There is no shortage of art’s big beasts in Venice, as the world’s most prestigious international art event, the city’s biennale, opens to the public.
Georg Baselitz has made works to hang in the 18th-century stucco frames that once held portraits of the Grimani family in their palazzo. Marc Quinn is showing in the National Archaeological Museum. Anselm Kiefer has covered the walls of a colossal room in the Palazzo Ducale with paintings encrusted with shoes, clothing, metal, and even a ladder.
Arguably, though, the dominant spirit of the event lies beyond these impressively housed exhibitions. In the main venues of the biennale – the city’s Giardini and Arsenale – the overwhelming feeling is not of the lone, male, white artist. Instead, for the first time, female artists outnumber men – and by a ratio of roughly nine to one.
Of the more than 200 artists the curator Cecilia Alemani is showing in her huge main exhibition, the vast majority are women. One of her venues, the international pavilion of the Giardini, contains no male artists at all, only women and a small number of non-binary and transgender artists.
“I have always worked with many women artists – and I think some of the most talented artists working today are women,” the Italian, US-based curator said.
Historically, about 10% of artists in the main exhibition have tended to be women, rising to 30% in recent years; in 2019, the UK-based curator Ralph Rugoff’s exhibition achieved a rough parity for the first time. Alemani’s show is approximately 90% women.
“I don’t care about quotas,” she added, “but it’s striking that people are obsessing about my exhibition and never found the dominance of men [in previous editions] shocking.”
Characteristic of the biennale’s atmosphere is, for example, the Polish pavilion: the Roma artist Małgorzata Mirga-Tas has covered the walls of the structure with tapestry-like patchworks, partly based on frescoes in the Palazzo Schifanoia in Ferrara, that pay homage to individual pioneering Roma women.
Next door to the Polish pavilion, Adina Pintilie’s talked-about Romanian pavilion, and her cast of collaborators, whom she called “wonderful, brave, soul searchers”, including gay, trans, and disabled people, are challenging normative views of relationships, the body and intimacy. In her film work You Are Another Me – Cathedral of the Body she was interested, she said, in “opening up different ways of relating to different bodies, different beauties”.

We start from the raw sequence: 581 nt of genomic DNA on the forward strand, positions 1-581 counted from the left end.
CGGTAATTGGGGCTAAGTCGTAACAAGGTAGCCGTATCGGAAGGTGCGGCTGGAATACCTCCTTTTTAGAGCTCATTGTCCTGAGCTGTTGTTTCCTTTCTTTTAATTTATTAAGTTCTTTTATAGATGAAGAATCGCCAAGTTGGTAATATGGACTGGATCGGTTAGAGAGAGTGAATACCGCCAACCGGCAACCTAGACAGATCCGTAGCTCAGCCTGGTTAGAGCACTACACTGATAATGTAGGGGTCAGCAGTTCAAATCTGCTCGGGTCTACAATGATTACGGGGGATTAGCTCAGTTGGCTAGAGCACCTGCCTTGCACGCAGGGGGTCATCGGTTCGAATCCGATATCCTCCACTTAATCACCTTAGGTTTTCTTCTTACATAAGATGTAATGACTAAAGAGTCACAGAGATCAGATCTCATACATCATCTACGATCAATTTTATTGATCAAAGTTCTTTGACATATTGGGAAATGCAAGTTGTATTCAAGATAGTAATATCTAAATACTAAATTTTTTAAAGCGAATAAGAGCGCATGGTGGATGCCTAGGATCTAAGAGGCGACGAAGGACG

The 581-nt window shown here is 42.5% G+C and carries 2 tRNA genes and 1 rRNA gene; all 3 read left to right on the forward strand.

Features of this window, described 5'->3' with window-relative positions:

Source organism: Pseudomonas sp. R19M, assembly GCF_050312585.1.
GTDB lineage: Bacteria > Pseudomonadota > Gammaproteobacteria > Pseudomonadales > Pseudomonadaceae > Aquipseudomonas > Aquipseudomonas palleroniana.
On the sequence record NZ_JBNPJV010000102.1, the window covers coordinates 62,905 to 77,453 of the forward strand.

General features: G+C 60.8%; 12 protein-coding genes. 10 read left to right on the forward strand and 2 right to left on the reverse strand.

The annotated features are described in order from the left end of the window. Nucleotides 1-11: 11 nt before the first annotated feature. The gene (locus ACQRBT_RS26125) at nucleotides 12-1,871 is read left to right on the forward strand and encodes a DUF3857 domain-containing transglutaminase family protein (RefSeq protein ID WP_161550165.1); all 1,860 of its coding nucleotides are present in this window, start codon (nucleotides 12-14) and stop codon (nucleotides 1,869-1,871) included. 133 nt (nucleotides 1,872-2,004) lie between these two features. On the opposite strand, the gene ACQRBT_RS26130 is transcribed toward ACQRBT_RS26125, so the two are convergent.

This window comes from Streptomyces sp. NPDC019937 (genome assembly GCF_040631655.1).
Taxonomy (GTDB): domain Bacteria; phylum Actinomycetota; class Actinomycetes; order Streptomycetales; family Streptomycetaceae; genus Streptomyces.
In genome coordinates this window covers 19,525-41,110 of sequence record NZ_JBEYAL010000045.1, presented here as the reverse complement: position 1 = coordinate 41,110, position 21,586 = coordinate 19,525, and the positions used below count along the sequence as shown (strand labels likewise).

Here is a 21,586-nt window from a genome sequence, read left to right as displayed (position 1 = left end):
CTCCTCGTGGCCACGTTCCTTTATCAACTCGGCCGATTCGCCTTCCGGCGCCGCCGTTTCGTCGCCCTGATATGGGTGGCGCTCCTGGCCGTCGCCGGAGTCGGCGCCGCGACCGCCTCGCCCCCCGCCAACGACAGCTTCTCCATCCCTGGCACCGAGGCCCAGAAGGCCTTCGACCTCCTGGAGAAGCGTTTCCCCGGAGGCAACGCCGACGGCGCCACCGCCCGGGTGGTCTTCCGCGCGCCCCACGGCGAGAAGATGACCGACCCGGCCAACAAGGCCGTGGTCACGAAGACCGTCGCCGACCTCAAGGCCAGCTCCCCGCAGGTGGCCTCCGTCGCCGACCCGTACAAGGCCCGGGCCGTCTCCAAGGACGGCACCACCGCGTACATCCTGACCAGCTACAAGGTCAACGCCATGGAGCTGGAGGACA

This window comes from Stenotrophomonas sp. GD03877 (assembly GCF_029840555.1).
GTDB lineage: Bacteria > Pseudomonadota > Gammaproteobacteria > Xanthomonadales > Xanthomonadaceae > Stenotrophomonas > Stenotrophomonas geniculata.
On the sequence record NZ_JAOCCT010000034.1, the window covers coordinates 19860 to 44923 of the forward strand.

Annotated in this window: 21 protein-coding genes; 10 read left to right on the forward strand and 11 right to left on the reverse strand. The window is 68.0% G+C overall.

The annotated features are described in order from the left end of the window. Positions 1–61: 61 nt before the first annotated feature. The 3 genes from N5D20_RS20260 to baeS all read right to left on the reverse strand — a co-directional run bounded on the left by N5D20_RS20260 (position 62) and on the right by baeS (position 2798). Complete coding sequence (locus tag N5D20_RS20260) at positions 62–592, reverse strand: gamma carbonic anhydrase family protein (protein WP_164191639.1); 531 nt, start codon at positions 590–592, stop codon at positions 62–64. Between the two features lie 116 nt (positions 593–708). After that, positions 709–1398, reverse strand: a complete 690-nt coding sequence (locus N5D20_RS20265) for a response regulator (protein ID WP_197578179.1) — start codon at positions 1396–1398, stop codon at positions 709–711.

Black women occupy some of the most prominent national pavilions: the sculptor Simone Leigh for the US; Sonia Boyce for Great Britain; and Zineb Sedira, who is of Algerian descent, for France.
Sedira, whose exhibition meditates on the history of Algerian, French and Italian film, said: “I’m a woman artist who works in a male-dominated world. The 1960s and 70s film world was definitely a man’s world. I really wanted to reappropriate that space as a woman, as an Algerian, as a Muslim, as a French, as a British.”
Like Boyce’s exhibition, which foregrounds Black female musicians, Sedira’s show is strongly embedded in ideas of friendship. The same is true of Alberta Whittle’s exhibition for Scotland, which reflects on the traumatic history of the slave trade and colonialism between Africa, Scotland and Barbados, where she was born.
“I find it interesting that so many of us – Sonia Boyce, Simone Leigh – are members of the West Indian diaspora,” said the Glasgow-based Whittle. “It’s a perspective that has long been ignored.” Tender and touching despite everything, her work is made, said Whittle, “through a spirit of hope and rage”. It was, she said, “a fatiguing position” to be the first Black woman to represent her country, along with Boyce, Leigh, and Sedira. “That said, I feel honoured. It’s like showing my work in the big league.”
“The world is awakening and realising that it is finally time,” said Alemani. “I think it’s puzzling that though the American pavilion was built in 1930, and the British pavilion was built in 1912, it has taken until now for Black women to occupy them. But we need to go beyond the shock and use this time to reflect on the past and reinterpret history and understand how we got to this point.”
Her exhibition, titled The Milk of Dreams, was “reconsidering the centrality of man, to celebrate a different relationship with the planet and nature and different species,” she said. That involved “decentring the western, usually white male perspective”. She pointed to the work, for example, of the Colombian artist Delcy Morelos, whose work was a discovery for her as she researched her exhibition, and whose large earth “maze” occupies one of the broad spaces of the Arsenale.
Morelos’s installation is “infused with tobacco, cocoa powder, cloves”, she explained. “You experience the art with the fullness of the body – something I have missed very much during the pandemic.”
The Venice Biennale continues until 27 November.